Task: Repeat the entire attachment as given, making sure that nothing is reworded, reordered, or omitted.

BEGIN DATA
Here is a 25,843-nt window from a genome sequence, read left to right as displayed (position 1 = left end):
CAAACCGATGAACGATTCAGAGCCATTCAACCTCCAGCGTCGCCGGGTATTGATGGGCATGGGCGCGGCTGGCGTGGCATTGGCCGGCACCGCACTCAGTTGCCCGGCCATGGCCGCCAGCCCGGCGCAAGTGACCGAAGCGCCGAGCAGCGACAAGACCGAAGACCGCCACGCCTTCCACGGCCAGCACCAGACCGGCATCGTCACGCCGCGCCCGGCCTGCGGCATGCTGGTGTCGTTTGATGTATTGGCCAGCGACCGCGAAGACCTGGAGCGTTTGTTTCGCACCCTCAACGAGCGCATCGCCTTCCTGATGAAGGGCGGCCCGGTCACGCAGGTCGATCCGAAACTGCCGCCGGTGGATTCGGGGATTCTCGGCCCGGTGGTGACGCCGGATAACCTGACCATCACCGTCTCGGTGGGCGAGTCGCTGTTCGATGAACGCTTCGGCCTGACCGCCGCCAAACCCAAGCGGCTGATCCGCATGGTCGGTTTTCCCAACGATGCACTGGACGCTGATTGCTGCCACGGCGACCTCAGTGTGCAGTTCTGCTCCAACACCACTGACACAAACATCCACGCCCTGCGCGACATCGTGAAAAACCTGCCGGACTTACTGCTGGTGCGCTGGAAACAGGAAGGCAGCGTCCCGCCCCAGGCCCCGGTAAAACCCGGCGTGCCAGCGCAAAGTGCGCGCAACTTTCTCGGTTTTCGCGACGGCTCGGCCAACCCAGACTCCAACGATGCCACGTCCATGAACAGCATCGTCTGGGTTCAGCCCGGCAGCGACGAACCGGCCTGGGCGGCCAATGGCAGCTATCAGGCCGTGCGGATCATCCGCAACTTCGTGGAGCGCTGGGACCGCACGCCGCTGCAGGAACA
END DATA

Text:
Here is a 25,843-nt window from a genome sequence, read left to right as displayed (position 1 = left end):
CAAACCGATGAACGATTCAGAGCCATTCAACCTCCAGCGTCGCCGGGTATTGATGGGCATGGGCGCGGCTGGCGTGGCATTGGCCGGCACCGCACTCAGTTGCCCGGCCATGGCCGCCAGCCCGGCGCAAGTGACCGAAGCGCCGAGCAGCGACAAGACCGAAGACCGCCACGCCTTCCACGGCCAGCACCAGACCGGCATCGTCACGCCGCGCCCGGCCTGCGGCATGCTGGTGTCGTTTGATGTATTGGCCAGCGACCGCGAAGACCTGGAGCGTTTGTTTCGCACCCTCAACGAGCGCATCGCCTTCCTGATGAAGGGCGGCCCGGTCACGCAGGTCGATCCGAAACTGCCGCCGGTGGATTCGGGGATTCTCGGCCCGGTGGTGACGCCGGATAACCTGACCATCACCGTCTCGGTGGGCGAGTCGCTGTTCGATGAACGCTTCGGCCTGACCGCCGCCAAACCCAAGCGGCTGATCCGCATGGTCGGTTTTCCCAACGATGCACTGGACGCTGATTGCTGCCACGGCGACCTCAGTGTGCAGTTCTGCTCCAACACCACTGACACAAACATCCACGCCCTGCGCGACATCGTGAAAAACCTGCCGGACTTACTGCTGGTGCGCTGGAAACAGGAAGGCAGCGTCCCGCCCCAGGCCCCGGTAAAACCCGGCGTGCCAGCGCAAAGTGCGCGCAACTTTCTCGGTTTTCGCGACGGCTCGGCCAACCCAGACTCCAACGATGCCACGTCCATGAACAGCATCGTCTGGGTTCAGCCCGGCAGCGACGAACCGGCCTGGGCGGCCAATGGCAGCTATCAGGCCGTGCGGATCATCCGCAACTTCGTGGAGCGCTGGGACCGCACGCCGCTGCAGGAACA